It’s been almost 20 years since two commercial airliners crashed into New York City’s World Trade Center Towers, killing over 2,600 people.

The subsequent collapse of the towers created an enormous toxic plume dense with pulverized concrete at what became known as Ground Zero. The thousands of first responders who worked to dig out bodies and clean up the site spent months breathing in a slurry of asbestos, smoldering toxins and dust.

Twenty years later, for most New Yorkers, 9/11 is an historic horror. But for many of those first responders who have watched their bodies fail over time, their limitations are a daily reminder of a selfless decision made a generation ago.

“Their sacrifice, on that day, resulted in the successful evacuation of over 25,000 civilians,” Dr. David Prezant, chief medical officer for the Fire Department of the City of New York told Capital Tonight.  “And they ran into those towers, many of them knowing that collapse was imminent.”

A new report from the FDNY World Trade Center Health Program titled “Health Impacts on FDNY Rescue/Recovery Workers 20 Years: 2001 – 2021” shows that 75% of those first responders are facing long-term illnesses linked to their service.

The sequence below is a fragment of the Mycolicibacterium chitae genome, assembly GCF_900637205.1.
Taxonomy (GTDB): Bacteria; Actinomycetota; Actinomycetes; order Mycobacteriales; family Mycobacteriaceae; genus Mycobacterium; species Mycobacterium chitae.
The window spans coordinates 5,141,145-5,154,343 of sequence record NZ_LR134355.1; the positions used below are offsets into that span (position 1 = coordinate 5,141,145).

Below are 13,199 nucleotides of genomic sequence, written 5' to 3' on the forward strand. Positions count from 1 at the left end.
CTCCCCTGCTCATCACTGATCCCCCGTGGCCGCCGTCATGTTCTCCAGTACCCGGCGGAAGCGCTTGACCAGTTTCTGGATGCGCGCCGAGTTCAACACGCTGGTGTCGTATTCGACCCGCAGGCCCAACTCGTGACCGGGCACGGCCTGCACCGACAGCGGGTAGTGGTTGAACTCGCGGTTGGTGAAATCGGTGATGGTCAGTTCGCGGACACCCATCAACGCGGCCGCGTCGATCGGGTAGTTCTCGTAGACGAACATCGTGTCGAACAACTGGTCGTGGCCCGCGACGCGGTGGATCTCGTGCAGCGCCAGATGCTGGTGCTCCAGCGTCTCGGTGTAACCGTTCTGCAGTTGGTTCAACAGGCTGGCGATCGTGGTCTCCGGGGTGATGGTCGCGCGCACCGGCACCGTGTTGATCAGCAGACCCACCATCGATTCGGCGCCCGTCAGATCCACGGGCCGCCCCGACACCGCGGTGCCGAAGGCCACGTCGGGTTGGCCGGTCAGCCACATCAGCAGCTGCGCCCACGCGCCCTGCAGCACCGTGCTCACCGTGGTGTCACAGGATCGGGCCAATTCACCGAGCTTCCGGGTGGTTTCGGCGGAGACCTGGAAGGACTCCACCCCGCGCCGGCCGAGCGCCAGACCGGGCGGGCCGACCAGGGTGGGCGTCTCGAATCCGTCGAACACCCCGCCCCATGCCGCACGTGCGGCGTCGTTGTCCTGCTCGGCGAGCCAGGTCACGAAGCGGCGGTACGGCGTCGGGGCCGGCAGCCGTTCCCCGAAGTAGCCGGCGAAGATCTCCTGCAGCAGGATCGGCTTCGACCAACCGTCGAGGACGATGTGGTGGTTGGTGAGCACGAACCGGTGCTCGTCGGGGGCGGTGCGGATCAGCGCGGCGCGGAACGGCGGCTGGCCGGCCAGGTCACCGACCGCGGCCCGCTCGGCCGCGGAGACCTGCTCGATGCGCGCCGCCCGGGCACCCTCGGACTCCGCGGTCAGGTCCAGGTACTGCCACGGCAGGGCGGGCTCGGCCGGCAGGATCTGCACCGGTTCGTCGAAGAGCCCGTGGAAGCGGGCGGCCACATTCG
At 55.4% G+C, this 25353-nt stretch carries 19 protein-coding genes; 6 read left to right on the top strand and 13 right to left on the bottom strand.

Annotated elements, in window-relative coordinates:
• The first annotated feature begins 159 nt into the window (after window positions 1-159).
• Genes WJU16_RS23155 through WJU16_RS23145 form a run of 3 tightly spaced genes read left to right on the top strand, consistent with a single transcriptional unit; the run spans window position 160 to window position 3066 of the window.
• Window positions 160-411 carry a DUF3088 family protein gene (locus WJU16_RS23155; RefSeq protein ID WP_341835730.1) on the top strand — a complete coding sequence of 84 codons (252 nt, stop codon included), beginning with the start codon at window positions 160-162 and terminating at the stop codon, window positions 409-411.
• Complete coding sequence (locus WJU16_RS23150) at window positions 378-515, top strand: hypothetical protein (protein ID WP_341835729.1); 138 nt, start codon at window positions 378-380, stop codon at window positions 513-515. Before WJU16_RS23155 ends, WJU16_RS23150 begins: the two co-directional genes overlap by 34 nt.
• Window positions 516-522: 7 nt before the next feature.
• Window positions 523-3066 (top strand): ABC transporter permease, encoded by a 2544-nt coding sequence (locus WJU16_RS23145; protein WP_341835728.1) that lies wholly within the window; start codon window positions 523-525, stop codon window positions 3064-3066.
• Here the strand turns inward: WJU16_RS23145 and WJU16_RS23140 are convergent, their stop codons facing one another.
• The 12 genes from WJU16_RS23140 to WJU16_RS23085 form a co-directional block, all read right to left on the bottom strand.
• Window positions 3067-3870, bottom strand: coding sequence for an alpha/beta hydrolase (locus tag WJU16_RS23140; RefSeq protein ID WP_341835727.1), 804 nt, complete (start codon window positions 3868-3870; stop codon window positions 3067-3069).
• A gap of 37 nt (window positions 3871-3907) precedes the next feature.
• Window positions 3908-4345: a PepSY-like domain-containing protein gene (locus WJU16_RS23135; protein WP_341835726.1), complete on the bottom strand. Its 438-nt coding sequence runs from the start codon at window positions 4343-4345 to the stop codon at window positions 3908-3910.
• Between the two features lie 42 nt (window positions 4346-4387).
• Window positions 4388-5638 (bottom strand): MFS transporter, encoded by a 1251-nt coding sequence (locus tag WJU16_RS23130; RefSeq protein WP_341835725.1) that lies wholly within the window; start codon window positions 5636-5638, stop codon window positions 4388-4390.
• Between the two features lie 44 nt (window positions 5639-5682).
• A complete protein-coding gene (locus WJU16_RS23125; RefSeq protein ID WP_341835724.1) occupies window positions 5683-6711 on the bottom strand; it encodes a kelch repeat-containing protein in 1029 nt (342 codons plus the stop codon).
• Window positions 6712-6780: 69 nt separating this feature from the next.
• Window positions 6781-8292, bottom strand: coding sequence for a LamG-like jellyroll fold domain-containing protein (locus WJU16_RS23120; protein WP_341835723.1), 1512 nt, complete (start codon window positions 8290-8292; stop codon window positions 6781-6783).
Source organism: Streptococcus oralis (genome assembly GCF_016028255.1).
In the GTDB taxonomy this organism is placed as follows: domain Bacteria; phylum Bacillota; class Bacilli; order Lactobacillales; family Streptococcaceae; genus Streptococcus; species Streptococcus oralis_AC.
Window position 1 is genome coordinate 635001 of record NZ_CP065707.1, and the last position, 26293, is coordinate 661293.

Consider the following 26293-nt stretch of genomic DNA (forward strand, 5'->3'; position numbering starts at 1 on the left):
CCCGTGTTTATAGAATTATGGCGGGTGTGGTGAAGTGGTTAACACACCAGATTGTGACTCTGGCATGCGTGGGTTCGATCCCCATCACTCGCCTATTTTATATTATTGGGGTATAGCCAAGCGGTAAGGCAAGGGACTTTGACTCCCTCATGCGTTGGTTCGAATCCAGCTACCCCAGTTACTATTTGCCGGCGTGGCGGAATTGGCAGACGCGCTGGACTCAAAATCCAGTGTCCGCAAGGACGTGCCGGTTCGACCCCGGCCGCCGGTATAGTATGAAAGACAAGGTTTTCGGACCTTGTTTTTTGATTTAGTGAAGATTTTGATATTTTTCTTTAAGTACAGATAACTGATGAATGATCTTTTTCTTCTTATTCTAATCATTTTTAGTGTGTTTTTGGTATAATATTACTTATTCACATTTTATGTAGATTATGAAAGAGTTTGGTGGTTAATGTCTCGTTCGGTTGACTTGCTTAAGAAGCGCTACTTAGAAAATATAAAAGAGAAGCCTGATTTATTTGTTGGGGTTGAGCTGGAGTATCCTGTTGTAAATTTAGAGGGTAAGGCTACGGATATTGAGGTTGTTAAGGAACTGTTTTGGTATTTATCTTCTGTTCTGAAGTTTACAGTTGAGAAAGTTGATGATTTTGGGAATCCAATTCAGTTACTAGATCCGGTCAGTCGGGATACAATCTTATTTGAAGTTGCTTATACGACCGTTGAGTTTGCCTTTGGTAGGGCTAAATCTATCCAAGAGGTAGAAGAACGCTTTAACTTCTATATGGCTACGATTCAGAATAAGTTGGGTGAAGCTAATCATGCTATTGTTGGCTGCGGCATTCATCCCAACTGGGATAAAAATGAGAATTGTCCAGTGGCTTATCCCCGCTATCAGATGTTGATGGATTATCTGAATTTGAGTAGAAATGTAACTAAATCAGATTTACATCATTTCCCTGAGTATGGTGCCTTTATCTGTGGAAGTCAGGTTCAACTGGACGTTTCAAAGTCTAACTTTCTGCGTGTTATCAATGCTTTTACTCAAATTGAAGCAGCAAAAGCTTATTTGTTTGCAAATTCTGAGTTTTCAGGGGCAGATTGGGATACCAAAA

“On that day and in the days, weeks and months that followed, they were exposed to toxic fumes and particulate matter. They inhaled it. They swallowed it. It got into their nose, their throat and deep into their lungs,” Prezant said. “The systemic results of this exposure are still unfolding.”

Out of 15,5000 firefighters and EMS workers, 11,300 have had at least one World Trade Center-related condition, as certified by the federal government. These include chronic obstructive pulmonary disease, severe emphysema, bronchitis, asthma, pulmonary fibrosis, gastroesophageal reflux disease (GERD), most cancers, mental health conditions (e.g., post-traumatic stress disorder (PTSD), depression, anxiety, substance abuse) and musculoskeletal injuries.

“And we will be petitioning NYOSH (New York Occupational Safety & Health) to add cardiovascular and autoimmune diseases to the World Trade Center Coverage condition list,” Prezant said. “But it’s been a long battle.”

Prezant told Capital Tonight they are just beginning to look at the neurologic consequences of this kind of exposure.

“It’s very difficult to tease out cognitive defects, which do exist,” he explained.